“This is my second chance,” he said. “I’m trying to take advantage of it. I won’t let it pass again.”
Growing up on Louis Avenue
Moeller was born in St. Louis with height genes from both parents. His father is 6-feet-2 and has a brother who is 6-11. His mother is 5-10 and her father is 6-6.
Eric has fond memories of growing up with his mom, Lynne, in their house at 2450 Louis Ave.
“That was a fun street,” he said. “Everybody lived there: the Dees, the Coateses, the Seelbachs, the Fishers.”
He played youth sports for St. Mary Magdalen, where his basketball and baseball coaches were John Schafer and the late Bill Lynch.
“Basketball started very young with Mr. Lynch teaching me the ropes,” Moeller said. “He was like a father to me. He coached me in every sport except soccer and he even came to the soccer games — over there yelling with a cup full of Diet Pepsi in his hand [laughs]. He was a big supporter. Most of all, he made me tough. He was always yelling, which I wasn’t used to. Now if you yell at me I’m like, ‘Hey I’ve been getting screamed at since I was three years old by Mr. Lynch and Mr. Schafer.’”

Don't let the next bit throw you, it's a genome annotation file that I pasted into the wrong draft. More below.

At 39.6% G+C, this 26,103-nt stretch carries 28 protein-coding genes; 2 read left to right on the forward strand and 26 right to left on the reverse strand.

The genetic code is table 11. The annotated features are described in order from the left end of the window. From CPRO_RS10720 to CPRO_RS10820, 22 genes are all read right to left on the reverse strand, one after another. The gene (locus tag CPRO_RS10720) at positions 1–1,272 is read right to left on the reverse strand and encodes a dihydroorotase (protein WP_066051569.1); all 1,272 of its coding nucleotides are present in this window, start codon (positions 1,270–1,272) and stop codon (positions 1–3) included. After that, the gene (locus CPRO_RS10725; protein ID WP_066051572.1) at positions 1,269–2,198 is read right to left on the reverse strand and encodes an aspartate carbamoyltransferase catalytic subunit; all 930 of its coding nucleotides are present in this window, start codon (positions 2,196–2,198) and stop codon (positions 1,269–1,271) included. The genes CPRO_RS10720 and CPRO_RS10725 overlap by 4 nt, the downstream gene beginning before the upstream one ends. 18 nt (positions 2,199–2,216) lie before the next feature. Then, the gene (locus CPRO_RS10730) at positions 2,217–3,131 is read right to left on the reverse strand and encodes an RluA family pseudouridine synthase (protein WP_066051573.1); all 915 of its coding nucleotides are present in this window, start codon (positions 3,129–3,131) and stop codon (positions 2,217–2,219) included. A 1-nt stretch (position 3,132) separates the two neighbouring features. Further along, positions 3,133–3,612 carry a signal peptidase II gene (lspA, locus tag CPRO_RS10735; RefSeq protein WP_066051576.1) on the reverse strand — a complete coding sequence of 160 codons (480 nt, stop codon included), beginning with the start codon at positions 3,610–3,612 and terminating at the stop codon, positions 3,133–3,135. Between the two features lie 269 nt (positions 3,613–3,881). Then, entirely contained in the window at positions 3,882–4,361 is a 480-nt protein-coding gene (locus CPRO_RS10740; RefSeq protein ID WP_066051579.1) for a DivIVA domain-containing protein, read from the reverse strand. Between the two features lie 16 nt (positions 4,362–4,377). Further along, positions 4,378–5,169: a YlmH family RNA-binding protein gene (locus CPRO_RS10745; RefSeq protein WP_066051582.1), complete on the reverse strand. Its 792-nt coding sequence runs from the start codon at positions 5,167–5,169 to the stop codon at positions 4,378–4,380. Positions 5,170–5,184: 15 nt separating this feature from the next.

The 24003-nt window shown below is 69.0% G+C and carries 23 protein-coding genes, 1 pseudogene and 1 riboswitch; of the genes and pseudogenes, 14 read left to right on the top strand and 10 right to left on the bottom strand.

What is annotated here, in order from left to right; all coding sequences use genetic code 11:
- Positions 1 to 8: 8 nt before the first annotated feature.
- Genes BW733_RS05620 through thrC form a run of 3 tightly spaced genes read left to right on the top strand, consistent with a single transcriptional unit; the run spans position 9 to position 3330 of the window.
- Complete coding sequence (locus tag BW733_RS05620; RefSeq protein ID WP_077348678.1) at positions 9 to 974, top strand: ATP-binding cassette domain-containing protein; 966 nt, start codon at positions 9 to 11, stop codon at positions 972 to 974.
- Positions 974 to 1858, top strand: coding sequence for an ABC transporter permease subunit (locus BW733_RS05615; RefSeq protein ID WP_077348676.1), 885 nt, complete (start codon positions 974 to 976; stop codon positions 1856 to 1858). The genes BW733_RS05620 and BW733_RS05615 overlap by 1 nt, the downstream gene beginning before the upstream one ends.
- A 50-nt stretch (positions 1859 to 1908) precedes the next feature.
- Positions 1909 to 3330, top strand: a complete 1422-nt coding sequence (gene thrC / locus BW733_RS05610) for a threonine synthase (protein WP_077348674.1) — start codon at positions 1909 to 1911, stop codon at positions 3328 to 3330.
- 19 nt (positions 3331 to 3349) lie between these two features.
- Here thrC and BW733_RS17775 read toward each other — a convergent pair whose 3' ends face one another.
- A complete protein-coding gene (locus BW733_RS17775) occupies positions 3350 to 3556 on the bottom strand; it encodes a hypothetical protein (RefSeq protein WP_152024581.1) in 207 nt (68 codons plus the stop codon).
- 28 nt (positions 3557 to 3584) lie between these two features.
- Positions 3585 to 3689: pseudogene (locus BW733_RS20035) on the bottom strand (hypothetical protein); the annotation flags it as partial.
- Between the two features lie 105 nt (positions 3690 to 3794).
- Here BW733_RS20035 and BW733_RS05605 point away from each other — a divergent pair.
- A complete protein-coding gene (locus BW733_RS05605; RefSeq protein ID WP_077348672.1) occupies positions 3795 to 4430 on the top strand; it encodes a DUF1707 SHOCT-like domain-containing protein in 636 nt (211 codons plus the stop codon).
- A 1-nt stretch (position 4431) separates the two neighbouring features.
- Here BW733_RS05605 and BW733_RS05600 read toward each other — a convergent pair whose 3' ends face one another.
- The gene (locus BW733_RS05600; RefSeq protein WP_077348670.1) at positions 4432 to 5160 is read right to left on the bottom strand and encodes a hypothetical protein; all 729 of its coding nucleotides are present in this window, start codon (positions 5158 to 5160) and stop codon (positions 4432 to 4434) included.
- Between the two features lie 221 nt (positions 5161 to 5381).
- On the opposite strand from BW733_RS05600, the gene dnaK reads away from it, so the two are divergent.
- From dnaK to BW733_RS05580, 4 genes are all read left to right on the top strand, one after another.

Two other sports influences were his grandfathers. Bob Berry played or coached in the National Hockey League for 19 years, the last two (1992-94) as head coach for the St. Louis Blues. Lynne’s father, the 6-foot-6 Joe Moeller, pitched for the Los Angeles Dodgers from 1962-71 and is a scout for the Miami Marlins.
“He [Joe Moeller] developed me for baseball and has been my biggest supporter,” said Eric. “I call him now when I’m mentally struggling in basketball.”